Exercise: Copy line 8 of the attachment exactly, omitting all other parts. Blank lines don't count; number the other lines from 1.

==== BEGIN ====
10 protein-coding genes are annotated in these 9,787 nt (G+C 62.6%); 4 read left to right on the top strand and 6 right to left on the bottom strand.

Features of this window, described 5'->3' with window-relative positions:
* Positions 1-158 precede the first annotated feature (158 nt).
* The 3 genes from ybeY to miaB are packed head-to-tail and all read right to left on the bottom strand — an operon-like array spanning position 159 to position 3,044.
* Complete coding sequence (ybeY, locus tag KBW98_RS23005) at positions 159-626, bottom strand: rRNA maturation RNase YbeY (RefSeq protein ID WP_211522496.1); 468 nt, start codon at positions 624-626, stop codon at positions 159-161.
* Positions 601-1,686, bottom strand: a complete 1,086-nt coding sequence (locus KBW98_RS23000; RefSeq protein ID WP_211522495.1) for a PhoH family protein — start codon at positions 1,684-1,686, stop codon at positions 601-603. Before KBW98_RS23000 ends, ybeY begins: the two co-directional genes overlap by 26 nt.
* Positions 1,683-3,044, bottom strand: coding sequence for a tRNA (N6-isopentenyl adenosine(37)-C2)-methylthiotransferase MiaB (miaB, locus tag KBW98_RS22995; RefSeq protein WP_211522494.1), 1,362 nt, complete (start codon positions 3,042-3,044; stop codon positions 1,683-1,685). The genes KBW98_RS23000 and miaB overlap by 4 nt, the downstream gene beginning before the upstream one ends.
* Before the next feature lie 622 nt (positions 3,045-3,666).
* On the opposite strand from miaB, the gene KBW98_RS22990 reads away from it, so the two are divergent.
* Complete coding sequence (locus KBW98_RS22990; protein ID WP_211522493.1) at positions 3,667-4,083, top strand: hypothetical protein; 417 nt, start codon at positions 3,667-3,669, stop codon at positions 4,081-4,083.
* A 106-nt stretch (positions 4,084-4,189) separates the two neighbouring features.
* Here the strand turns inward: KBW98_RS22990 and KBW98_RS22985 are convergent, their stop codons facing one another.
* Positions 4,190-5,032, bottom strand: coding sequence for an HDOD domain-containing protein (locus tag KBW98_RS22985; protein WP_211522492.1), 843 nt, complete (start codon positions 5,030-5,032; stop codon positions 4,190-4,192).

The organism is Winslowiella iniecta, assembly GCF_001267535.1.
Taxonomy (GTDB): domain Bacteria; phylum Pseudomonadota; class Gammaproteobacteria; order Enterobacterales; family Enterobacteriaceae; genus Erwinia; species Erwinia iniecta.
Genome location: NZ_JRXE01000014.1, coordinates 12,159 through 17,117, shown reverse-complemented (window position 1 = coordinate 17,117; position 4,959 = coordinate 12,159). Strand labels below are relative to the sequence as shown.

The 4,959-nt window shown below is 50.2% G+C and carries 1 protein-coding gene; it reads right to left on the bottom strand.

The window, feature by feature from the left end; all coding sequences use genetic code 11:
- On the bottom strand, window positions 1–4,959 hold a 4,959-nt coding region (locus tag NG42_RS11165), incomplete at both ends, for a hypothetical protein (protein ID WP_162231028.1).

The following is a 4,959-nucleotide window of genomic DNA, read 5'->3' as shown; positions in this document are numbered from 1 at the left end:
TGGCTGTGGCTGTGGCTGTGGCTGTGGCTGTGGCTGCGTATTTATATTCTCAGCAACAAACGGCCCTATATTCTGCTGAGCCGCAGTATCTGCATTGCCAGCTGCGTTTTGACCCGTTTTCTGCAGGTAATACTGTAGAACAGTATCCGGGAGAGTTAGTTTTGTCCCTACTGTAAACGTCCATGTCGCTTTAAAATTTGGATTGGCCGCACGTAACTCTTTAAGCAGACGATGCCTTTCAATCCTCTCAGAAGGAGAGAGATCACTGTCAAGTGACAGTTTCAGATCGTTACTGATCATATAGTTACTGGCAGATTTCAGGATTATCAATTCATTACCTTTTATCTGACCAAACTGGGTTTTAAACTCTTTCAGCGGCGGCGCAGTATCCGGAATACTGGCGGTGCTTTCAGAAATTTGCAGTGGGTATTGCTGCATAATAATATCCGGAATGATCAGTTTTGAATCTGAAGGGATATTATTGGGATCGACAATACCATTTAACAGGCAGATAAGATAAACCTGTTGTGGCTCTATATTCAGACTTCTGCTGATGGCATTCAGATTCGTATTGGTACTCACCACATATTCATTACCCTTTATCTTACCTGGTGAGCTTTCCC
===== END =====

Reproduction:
* Before the next feature lie 622 nt (positions 3,045-3,666).